The company published the Van Leeuwen Artisan Ice Cream Book in 2015; it features 100 ice cream recipes
When the company was in its early stages, what were some issues you ran into?
We were making pure simple ice cream from scratch using the best possible ingredients and never any gums stabilizers or fillers. In the early days we couldn’t afford to have our own factory, so we had to find somewhere that we could make it using our recipes and our ingredients. When we first presented our recipes to the people at the dairy, they told us we needed to add a laundry list of other ingredients, simply because that was how “everybody made ice cream.”
We stuck to our guns and made our ice cream the way we wanted to, our dedication to quality and purity was our driving force from day one, and as we continue to grow we are unwavering in this commitment. We will always continue to find efficiencies in other areas so that we never have to compromise the quality of our ice cream.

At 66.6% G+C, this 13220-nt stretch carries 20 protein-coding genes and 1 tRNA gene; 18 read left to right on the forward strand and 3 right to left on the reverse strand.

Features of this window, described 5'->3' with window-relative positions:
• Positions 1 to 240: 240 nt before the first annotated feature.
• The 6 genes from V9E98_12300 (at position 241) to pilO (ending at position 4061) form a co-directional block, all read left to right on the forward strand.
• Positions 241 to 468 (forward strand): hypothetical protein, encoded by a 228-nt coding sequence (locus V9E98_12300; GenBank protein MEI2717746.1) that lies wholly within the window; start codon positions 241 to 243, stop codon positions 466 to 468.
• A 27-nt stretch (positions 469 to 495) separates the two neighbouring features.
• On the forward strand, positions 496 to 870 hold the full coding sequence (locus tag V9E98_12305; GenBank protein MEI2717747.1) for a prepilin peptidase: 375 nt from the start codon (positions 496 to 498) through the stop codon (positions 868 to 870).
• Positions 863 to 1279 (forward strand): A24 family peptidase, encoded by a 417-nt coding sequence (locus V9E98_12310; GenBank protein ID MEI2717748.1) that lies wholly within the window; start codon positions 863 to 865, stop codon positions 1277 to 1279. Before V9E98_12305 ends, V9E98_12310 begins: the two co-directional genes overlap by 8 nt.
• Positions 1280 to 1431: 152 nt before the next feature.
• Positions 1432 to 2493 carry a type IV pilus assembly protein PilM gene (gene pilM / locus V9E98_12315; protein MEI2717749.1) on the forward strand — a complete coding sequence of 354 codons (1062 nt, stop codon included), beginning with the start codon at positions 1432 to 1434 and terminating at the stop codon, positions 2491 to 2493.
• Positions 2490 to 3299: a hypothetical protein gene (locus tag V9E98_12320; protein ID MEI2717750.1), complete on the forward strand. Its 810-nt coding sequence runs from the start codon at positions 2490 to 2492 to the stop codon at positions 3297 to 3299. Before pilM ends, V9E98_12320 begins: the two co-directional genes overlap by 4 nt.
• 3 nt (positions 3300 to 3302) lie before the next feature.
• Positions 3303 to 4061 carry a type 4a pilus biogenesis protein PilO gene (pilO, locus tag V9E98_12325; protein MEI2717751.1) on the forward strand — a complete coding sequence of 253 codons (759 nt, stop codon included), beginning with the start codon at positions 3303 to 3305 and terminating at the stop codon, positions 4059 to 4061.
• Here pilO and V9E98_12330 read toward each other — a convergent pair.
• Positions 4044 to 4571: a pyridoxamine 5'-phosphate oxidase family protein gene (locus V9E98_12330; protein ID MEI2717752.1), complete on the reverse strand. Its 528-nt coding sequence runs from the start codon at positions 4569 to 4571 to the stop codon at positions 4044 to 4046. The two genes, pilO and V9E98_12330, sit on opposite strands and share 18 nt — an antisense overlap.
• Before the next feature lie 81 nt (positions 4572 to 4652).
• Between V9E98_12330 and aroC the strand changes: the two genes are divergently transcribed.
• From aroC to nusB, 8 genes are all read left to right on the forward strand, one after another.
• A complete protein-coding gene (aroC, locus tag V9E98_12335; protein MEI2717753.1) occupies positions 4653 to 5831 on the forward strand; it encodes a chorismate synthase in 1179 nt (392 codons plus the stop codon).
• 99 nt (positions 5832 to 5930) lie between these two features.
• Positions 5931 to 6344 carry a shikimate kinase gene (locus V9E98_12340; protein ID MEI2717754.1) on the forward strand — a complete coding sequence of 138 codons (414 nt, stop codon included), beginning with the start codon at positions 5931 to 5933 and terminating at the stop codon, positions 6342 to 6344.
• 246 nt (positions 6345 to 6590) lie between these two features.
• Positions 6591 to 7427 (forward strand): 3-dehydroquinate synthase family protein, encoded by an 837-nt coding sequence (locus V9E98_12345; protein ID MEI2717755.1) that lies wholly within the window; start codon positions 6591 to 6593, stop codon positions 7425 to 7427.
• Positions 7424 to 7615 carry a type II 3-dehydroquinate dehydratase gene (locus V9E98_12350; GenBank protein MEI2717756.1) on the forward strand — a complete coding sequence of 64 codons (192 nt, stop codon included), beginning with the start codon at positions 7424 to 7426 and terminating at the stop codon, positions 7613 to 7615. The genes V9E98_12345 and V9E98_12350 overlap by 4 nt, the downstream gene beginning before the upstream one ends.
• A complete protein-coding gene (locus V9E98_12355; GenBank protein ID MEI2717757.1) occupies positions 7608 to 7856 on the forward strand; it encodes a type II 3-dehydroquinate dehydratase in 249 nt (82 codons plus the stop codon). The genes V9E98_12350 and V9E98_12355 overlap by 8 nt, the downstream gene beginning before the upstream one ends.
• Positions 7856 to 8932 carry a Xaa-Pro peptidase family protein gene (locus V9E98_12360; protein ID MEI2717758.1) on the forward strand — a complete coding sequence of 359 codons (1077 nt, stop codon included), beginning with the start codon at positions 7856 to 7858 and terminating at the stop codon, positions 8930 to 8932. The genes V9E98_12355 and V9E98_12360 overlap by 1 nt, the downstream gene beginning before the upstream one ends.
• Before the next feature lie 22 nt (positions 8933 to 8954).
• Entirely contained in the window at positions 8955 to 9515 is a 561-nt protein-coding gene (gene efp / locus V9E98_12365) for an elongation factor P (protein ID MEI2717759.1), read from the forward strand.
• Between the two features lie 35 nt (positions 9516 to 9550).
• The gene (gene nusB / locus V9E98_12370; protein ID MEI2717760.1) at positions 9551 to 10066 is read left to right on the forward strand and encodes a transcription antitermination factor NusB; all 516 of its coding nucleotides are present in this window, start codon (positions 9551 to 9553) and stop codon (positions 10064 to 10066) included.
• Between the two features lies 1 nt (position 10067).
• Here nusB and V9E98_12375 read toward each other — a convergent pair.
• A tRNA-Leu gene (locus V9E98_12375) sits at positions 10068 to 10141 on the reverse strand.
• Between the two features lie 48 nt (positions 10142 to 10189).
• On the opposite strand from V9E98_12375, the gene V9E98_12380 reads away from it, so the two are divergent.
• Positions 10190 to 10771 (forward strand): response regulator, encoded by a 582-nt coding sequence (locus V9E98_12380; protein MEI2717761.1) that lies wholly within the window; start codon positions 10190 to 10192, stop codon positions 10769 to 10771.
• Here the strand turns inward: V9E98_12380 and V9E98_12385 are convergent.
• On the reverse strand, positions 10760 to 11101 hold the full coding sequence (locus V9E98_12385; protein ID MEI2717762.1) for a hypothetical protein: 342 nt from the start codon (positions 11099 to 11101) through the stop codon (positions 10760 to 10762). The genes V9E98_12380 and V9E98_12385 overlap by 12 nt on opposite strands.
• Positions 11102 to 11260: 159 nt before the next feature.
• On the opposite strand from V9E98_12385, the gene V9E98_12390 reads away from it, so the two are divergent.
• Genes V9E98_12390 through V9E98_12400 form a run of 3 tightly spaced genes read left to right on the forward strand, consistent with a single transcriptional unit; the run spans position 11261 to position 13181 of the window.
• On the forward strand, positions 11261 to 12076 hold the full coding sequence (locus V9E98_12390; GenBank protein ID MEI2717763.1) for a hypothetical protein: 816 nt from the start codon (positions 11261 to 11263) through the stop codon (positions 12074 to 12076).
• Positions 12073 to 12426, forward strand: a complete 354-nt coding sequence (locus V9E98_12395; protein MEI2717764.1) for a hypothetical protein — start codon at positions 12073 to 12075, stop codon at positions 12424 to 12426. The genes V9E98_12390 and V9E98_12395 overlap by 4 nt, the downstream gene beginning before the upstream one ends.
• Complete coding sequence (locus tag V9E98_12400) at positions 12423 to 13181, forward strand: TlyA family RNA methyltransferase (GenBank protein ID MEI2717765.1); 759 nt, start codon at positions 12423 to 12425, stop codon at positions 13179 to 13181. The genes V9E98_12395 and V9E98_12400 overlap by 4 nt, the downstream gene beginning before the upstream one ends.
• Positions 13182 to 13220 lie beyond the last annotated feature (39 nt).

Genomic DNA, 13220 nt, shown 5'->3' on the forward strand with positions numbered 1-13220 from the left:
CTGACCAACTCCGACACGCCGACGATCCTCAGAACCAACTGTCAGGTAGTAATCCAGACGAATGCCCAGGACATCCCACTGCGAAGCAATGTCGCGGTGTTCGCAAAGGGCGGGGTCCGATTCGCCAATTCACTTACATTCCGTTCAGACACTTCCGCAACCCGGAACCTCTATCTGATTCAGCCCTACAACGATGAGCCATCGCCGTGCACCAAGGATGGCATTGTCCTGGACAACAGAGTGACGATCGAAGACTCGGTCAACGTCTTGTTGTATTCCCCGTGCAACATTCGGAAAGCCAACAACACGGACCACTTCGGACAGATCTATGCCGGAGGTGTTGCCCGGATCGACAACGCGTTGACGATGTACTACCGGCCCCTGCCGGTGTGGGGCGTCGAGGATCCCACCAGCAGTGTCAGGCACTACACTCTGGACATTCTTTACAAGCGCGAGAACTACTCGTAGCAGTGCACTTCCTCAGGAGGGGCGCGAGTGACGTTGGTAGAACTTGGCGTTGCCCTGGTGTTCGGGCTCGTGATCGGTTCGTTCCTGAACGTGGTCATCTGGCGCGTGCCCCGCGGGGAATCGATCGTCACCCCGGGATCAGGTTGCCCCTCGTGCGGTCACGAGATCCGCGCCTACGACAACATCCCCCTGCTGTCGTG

Classic strawberry is a customer favorite
Van Leeuwen recently celebrated its 10th anniversary. What has changed within the company or with the ice cream market in the last decade?
We started Van Leeuwen with $60,000, which is practically nothing to start a food business. For the first five years, we had a very small core team and never even had an office. As we continue to grow so has our team. Although the three of us are still heavily involved in every facet of our business, we have been able to hire some amazing people to be a part of the team.
A hearty scoop of Sicilian Pistachio
How often do the ice cream flavors change and how do you come up with them?
We do four to five new special flavors every month or so. Ben and our director of research and development Ellie spearhead the development of these flavors but often ideas will come from other team members too. We make everything from scratch, including our add-ins, so we can bring virtually any flavor idea to life and also in the most Van Leeuwen way, where deliciousness and quality are always hand-in-hand.
Laura pours some hot fudge on a cup of Cookie Crumble Strawberry Jam
What is it about your vegan flavors that differ from other vegan brands?